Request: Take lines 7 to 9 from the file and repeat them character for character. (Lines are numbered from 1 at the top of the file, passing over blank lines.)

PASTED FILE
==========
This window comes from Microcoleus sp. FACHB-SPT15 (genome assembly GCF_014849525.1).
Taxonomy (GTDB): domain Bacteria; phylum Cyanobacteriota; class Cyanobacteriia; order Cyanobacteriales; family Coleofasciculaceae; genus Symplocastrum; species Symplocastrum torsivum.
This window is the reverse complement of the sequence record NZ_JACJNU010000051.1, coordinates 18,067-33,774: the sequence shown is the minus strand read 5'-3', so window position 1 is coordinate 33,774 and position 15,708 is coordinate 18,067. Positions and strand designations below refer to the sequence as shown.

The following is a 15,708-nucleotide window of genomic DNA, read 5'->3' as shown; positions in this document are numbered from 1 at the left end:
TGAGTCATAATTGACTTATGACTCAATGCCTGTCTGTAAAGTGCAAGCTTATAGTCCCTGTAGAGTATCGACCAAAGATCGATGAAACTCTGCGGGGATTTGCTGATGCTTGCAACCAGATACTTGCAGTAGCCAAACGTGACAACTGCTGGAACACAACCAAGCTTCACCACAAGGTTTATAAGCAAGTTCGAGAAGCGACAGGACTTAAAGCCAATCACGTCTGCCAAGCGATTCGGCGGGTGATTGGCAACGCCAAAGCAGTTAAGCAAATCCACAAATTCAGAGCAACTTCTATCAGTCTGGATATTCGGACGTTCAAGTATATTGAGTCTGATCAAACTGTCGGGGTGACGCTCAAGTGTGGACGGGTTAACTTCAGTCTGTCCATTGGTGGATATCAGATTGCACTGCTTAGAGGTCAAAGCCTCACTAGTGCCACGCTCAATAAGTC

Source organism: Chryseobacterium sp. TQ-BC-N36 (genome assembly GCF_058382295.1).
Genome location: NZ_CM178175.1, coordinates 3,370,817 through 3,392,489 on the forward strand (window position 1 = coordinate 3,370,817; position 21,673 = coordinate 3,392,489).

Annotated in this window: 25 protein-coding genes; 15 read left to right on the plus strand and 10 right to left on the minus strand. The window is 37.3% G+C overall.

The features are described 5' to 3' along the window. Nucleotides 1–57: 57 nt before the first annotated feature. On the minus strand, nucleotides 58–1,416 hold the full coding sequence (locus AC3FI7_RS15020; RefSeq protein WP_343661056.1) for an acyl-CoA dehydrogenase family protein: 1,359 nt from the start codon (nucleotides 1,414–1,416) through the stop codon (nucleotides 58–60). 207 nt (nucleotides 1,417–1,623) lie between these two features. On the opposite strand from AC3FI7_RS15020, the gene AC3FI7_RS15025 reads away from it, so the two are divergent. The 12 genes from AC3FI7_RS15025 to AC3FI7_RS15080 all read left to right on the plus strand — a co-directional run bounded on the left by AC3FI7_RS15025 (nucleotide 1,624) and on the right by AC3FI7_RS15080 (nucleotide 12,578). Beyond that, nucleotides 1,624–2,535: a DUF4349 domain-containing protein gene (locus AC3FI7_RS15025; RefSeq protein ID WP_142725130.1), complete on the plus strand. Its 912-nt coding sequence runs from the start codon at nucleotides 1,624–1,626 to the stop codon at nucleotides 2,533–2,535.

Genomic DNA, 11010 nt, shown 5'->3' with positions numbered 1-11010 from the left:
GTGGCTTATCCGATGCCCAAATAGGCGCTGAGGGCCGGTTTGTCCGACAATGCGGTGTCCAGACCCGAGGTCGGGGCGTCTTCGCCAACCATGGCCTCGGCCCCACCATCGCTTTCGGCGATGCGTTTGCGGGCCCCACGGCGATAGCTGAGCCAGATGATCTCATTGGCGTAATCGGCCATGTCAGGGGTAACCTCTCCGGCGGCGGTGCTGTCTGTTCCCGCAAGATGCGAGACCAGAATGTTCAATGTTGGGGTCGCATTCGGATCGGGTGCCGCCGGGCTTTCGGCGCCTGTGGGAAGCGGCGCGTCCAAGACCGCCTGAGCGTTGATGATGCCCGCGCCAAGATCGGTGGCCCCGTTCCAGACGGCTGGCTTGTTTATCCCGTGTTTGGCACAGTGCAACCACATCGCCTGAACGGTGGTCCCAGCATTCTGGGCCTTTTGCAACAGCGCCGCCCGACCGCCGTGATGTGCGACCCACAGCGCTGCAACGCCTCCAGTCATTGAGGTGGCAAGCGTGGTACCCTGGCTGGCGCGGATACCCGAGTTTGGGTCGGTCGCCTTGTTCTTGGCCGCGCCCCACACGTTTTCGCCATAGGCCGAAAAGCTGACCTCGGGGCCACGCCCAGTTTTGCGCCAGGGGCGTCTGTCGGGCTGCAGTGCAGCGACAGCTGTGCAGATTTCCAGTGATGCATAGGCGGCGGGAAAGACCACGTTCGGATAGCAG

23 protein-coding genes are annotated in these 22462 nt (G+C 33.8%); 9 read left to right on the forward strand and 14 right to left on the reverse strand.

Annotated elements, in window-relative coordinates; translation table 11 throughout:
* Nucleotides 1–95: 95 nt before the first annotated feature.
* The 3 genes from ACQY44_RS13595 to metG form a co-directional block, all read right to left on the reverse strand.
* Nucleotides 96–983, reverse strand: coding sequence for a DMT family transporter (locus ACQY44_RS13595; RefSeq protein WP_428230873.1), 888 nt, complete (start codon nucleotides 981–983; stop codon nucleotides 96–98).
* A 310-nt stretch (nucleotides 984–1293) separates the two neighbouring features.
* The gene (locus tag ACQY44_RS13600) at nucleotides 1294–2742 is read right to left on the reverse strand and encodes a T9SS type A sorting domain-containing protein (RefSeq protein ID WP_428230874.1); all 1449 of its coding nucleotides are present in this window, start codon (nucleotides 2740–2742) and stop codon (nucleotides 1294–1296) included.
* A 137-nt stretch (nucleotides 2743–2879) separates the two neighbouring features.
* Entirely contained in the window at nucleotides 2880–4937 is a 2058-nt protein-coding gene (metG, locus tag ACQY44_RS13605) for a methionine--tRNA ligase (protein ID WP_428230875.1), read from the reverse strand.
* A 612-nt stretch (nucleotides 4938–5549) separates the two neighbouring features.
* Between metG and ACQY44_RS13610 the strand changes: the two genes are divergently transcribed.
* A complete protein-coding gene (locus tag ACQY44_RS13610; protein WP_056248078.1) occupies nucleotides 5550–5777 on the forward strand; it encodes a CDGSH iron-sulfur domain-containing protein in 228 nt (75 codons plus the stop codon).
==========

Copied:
Genome location: NZ_CM178175.1, coordinates 3,370,817 through 3,392,489 on the forward strand (window position 1 = coordinate 3,370,817; position 21,673 = coordinate 3,392,489).

Annotated in this window: 25 protein-coding genes; 15 read left to right on the plus strand and 10 right to left on the minus strand. The window is 37.3% G+C overall.

The features are described 5' to 3' along the window. Nucleotides 1–57: 57 nt before the first annotated feature. On the minus strand, nucleotides 58–1,416 hold the full coding sequence (locus AC3FI7_RS15020; RefSeq protein WP_343661056.1) for an acyl-CoA dehydrogenase family protein: 1,359 nt from the start codon (nucleotides 1,414–1,416) through the stop codon (nucleotides 58–60). 207 nt (nucleotides 1,417–1,623) lie between these two features. On the opposite strand from AC3FI7_RS15020, the gene AC3FI7_RS15025 reads away from it, so the two are divergent. The 12 genes from AC3FI7_RS15025 to AC3FI7_RS15080 all read left to right on the plus strand — a co-directional run bounded on the left by AC3FI7_RS15025 (nucleotide 1,624) and on the right by AC3FI7_RS15080 (nucleotide 12,578). Beyond that, nucleotides 1,624–2,535: a DUF4349 domain-containing protein gene (locus AC3FI7_RS15025; RefSeq protein ID WP_142725130.1), complete on the plus strand. Its 912-nt coding sequence runs from the start codon at nucleotides 1,624–1,626 to the stop codon at nucleotides 2,533–2,535.